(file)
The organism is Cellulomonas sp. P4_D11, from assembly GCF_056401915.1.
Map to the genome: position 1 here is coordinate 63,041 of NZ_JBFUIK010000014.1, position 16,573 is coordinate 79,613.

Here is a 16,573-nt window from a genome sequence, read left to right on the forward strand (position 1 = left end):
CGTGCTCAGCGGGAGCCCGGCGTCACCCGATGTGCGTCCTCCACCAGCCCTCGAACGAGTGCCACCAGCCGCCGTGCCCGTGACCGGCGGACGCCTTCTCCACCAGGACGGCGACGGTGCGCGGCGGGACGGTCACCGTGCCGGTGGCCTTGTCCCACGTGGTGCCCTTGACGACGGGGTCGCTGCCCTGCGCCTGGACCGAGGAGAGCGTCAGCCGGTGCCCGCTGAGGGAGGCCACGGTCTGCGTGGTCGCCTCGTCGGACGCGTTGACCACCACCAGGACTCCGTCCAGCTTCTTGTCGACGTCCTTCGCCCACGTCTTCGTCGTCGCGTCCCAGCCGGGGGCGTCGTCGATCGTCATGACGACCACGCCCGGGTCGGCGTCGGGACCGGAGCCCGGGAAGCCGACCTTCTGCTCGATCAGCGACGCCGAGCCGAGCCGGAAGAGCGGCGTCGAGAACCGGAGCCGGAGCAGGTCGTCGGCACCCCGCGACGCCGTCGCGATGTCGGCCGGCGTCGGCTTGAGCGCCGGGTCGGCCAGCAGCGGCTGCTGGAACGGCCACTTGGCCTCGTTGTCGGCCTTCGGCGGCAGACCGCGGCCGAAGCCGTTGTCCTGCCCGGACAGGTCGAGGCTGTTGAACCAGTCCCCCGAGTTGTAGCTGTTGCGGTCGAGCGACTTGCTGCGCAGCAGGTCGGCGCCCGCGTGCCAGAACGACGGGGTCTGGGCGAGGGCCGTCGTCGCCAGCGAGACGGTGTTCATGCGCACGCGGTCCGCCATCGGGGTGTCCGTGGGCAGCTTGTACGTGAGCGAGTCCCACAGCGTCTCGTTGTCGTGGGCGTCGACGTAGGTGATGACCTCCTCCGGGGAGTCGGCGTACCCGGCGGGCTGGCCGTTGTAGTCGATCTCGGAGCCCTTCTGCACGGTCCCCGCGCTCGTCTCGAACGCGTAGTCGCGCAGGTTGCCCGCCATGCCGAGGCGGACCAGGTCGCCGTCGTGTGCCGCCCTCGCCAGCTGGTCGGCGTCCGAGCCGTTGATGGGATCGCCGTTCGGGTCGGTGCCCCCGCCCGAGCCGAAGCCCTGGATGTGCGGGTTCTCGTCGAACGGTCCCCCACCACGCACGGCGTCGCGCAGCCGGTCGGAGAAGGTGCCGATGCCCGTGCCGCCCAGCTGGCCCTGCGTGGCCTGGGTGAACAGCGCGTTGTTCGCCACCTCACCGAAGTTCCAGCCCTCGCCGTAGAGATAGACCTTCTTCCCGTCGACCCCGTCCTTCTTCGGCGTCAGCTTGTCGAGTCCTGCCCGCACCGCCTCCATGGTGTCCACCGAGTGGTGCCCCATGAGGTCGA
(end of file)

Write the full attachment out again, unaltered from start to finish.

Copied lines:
The organism is Cellulomonas sp. P4_D11, from assembly GCF_056401915.1.
Map to the genome: position 1 here is coordinate 63,041 of NZ_JBFUIK010000014.1, position 16,573 is coordinate 79,613.

Here is a 16,573-nt window from a genome sequence, read left to right on the forward strand (position 1 = left end):
CGTGCTCAGCGGGAGCCCGGCGTCACCCGATGTGCGTCCTCCACCAGCCCTCGAACGAGTGCCACCAGCCGCCGTGCCCGTGACCGGCGGACGCCTTCTCCACCAGGACGGCGACGGTGCGCGGCGGGACGGTCACCGTGCCGGTGGCCTTGTCCCACGTGGTGCCCTTGACGACGGGGTCGCTGCCCTGCGCCTGGACCGAGGAGAGCGTCAGCCGGTGCCCGCTGAGGGAGGCCACGGTCTGCGTGGTCGCCTCGTCGGACGCGTTGACCACCACCAGGACTCCGTCCAGCTTCTTGTCGACGTCCTTCGCCCACGTCTTCGTCGTCGCGTCCCAGCCGGGGGCGTCGTCGATCGTCATGACGACCACGCCCGGGTCGGCGTCGGGACCGGAGCCCGGGAAGCCGACCTTCTGCTCGATCAGCGACGCCGAGCCGAGCCGGAAGAGCGGCGTCGAGAACCGGAGCCGGAGCAGGTCGTCGGCACCCCGCGACGCCGTCGCGATGTCGGCCGGCGTCGGCTTGAGCGCCGGGTCGGCCAGCAGCGGCTGCTGGAACGGCCACTTGGCCTCGTTGTCGGCCTTCGGCGGCAGACCGCGGCCGAAGCCGTTGTCCTGCCCGGACAGGTCGAGGCTGTTGAACCAGTCCCCCGAGTTGTAGCTGTTGCGGTCGAGCGACTTGCTGCGCAGCAGGTCGGCGCCCGCGTGCCAGAACGACGGGGTCTGGGCGAGGGCCGTCGTCGCCAGCGAGACGGTGTTCATGCGCACGCGGTCCGCCATCGGGGTGTCCGTGGGCAGCTTGTACGTGAGCGAGTCCCACAGCGTCTCGTTGTCGTGGGCGTCGACGTAGGTGATGACCTCCTCCGGGGAGTCGGCGTACCCGGCGGGCTGGCCGTTGTAGTCGATCTCGGAGCCCTTCTGCACGGTCCCCGCGCTCGTCTCGAACGCGTAGTCGCGCAGGTTGCCCGCCATGCCGAGGCGGACCAGGTCGCCGTCGTGTGCCGCCCTCGCCAGCTGGTCGGCGTCCGAGCCGTTGATGGGATCGCCGTTCGGGTCGGTGCCCCCGCCCGAGCCGAAGCCCTGGATGTGCGGGTTCTCGTCGAACGGTCCCCCACCACGCACGGCGTCGCGCAGCCGGTCGGAGAAGGTGCCGATGCCCGTGCCGCCCAGCTGGCCCTGCGTGGCCTGGGTGAACAGCGCGTTGTTCGCCACCTCACCGAAGTTCCAGCCCTCGCCGTAGAGATAGACCTTCTTCCCGTCGACCCCGTCCTTCTTCGGCGTCAGCTTGTCGAGTCCTGCCCGCACCGCCTCCATGGTGTCCACCGAGTGGTGCCCCATGAGGTCGA